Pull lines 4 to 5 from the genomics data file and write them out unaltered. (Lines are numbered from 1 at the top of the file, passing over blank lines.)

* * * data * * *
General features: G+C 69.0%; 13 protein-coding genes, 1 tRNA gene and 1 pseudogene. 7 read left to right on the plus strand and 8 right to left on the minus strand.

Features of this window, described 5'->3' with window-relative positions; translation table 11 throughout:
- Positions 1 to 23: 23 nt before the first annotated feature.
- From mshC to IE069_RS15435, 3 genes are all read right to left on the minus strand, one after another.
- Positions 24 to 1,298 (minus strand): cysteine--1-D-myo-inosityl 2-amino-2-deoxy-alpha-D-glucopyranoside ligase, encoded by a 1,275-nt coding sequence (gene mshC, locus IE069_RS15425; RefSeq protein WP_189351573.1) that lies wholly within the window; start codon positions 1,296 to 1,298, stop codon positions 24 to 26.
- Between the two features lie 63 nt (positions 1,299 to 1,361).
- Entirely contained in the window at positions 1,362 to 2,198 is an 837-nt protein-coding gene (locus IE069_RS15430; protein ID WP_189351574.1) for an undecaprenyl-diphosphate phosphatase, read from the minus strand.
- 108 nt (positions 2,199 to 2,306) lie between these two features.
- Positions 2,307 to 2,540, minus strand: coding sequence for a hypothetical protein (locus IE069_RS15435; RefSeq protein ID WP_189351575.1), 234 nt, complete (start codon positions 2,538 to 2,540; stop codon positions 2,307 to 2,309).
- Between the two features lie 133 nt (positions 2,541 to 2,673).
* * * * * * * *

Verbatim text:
- From mshC to IE069_RS15435, 3 genes are all read right to left on the minus strand, one after another.
- Positions 24 to 1,298 (minus strand): cysteine--1-D-myo-inosityl 2-amino-2-deoxy-alpha-D-glucopyranoside ligase, encoded by a 1,275-nt coding sequence (gene mshC, locus IE069_RS15425; RefSeq protein WP_189351573.1) that lies wholly within the window; start codon positions 1,296 to 1,298, stop codon positions 24 to 26.